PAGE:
Three methods for classifying undergraduate degrees have been approved by the Undergraduate Studies Committee for use in the University of Nottingham. One (“arithmetic mean”) satisfies the need of those Schools which have traditionally found no difficulty in using the entire range of marks in the percentage scale and is used by the Pharmacy School to assist in the determination of degree classification.
The other two (“ordinal scale” and “thresholds”) have been developed in recognition of the problems of classifying degrees, particularly first class honours, where marking conventions effectively discount the use of marks at both ends of the percentile range. This means that very good and very poor performance may be under- and over-stated respectively, or marks at the outer ends of the student‟s run of marks, perhaps awarded by other Schools, may have a disproportionate arithmetic impact on the classification of subject performance. The “ordinal scale” model deals with those subjects where a literal rather than numeric grade has traditionally been assigned to a unit of assessment, and where any literal grade (e.g. “C”) represents numeric marks (in this case 55).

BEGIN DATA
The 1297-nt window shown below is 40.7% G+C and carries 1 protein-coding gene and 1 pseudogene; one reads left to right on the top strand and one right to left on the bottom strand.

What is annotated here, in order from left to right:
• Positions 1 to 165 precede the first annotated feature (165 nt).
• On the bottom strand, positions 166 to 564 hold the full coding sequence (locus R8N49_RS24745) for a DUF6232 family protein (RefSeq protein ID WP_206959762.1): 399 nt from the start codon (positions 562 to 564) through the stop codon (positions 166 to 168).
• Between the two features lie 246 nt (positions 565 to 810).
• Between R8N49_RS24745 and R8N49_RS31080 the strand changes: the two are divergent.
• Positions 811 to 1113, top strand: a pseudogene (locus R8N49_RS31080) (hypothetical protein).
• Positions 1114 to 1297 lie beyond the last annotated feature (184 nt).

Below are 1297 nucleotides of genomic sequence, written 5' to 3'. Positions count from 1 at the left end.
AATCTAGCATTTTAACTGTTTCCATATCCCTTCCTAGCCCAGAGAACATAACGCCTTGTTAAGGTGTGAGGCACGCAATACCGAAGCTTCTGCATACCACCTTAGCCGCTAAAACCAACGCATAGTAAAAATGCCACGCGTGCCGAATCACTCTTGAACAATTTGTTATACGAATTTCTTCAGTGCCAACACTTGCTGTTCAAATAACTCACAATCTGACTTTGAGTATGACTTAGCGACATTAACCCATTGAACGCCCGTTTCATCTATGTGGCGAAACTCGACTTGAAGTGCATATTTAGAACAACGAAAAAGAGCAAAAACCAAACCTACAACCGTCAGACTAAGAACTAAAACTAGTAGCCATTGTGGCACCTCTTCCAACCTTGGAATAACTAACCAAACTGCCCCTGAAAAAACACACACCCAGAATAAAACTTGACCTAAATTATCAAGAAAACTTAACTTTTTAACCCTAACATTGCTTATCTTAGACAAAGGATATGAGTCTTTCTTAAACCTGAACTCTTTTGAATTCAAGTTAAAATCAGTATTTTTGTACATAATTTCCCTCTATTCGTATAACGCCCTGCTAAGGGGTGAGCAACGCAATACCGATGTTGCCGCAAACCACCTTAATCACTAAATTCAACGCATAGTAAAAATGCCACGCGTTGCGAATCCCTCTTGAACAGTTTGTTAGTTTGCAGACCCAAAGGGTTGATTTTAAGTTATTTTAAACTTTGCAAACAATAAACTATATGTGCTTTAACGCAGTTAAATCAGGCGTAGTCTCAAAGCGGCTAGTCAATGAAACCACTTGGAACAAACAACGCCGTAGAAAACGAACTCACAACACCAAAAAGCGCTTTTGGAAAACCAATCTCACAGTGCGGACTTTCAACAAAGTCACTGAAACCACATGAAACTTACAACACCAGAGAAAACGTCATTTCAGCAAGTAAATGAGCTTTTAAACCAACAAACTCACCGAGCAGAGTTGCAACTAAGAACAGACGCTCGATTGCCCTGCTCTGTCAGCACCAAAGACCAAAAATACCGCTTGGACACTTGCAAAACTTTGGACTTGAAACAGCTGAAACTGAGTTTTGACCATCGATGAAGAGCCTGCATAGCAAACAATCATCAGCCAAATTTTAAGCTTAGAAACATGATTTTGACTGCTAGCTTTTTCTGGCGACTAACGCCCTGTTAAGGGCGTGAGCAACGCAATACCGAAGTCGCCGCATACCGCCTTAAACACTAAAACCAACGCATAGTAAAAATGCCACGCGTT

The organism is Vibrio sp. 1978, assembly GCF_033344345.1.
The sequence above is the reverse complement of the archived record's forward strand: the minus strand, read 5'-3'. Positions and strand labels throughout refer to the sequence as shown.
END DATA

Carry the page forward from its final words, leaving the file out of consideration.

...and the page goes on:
Rounding For the purposes of classifying degrees, marks will be rounded at the stages detailed below for each individual Model. For the purposes of progression, overall average marks will be rounded to the nearest integer so that marks of 29.5, 39.5 and 49.5 will be rounded to 30, 40 and 50 respectively. Borderlines Once the External Examiner has moderated the marks for individual modules, the agreed algorithm is used to determine the final composite mark. If this falls within a borderline as defined above, further consideration may be given by the examiners, using any relevant additional evidence (e.g. a viva voce examination)1, to determine if the classification may be raised. The final mark will not be changed 2, but the transcript will record that the class has been raised according to agreed procedure. The process must be transparent, such that a candidate may confirm his/her classification by reference to the transcript and the published classification algorithm.